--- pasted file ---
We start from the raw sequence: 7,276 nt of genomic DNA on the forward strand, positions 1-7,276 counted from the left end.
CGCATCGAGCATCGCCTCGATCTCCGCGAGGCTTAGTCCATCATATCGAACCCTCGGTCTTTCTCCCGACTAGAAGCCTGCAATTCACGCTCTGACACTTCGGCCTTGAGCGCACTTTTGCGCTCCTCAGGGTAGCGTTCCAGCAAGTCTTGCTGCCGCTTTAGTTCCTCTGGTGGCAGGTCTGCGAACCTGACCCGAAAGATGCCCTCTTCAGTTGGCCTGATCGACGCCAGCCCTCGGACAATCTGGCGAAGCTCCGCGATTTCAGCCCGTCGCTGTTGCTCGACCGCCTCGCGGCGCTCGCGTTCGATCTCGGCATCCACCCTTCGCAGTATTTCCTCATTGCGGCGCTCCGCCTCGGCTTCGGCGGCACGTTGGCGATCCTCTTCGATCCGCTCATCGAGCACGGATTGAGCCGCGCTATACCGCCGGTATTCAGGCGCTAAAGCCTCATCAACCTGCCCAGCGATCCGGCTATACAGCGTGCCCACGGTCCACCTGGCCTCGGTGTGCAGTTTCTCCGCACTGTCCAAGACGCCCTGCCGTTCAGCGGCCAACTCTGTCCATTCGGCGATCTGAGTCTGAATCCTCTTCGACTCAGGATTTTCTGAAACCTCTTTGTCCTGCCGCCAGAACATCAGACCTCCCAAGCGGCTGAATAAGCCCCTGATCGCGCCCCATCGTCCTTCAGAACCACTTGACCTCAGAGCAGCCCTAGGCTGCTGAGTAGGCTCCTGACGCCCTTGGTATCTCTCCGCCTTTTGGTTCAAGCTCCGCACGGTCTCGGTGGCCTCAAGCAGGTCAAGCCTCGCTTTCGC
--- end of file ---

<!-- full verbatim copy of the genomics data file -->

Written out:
We start from the raw sequence: 7,276 nt of genomic DNA on the forward strand, positions 1-7,276 counted from the left end.
CGCATCGAGCATCGCCTCGATCTCCGCGAGGCTTAGTCCATCATATCGAACCCTCGGTCTTTCTCCCGACTAGAAGCCTGCAATTCACGCTCTGACACTTCGGCCTTGAGCGCACTTTTGCGCTCCTCAGGGTAGCGTTCCAGCAAGTCTTGCTGCCGCTTTAGTTCCTCTGGTGGCAGGTCTGCGAACCTGACCCGAAAGATGCCCTCTTCAGTTGGCCTGATCGACGCCAGCCCTCGGACAATCTGGCGAAGCTCCGCGATTTCAGCCCGTCGCTGTTGCTCGACCGCCTCGCGGCGCTCGCGTTCGATCTCGGCATCCACCCTTCGCAGTATTTCCTCATTGCGGCGCTCCGCCTCGGCTTCGGCGGCACGTTGGCGATCCTCTTCGATCCGCTCATCGAGCACGGATTGAGCCGCGCTATACCGCCGGTATTCAGGCGCTAAAGCCTCATCAACCTGCCCAGCGATCCGGCTATACAGCGTGCCCACGGTCCACCTGGCCTCGGTGTGCAGTTTCTCCGCACTGTCCAAGACGCCCTGCCGTTCAGCGGCCAACTCTGTCCATTCGGCGATCTGAGTCTGAATCCTCTTCGACTCAGGATTTTCTGAAACCTCTTTGTCCTGCCGCCAGAACATCAGACCTCCCAAGCGGCTGAATAAGCCCCTGATCGCGCCCCATCGTCCTTCAGAACCACTTGACCTCAGAGCAGCCCTAGGCTGCTGAGTAGGCTCCTGACGCCCTTGGTATCTCTCCGCCTTTTGGTTCAAGCTCCGCACGGTCTCGGTGGCCTCAAGCAGGTCAAGCCTCGCTTTCGC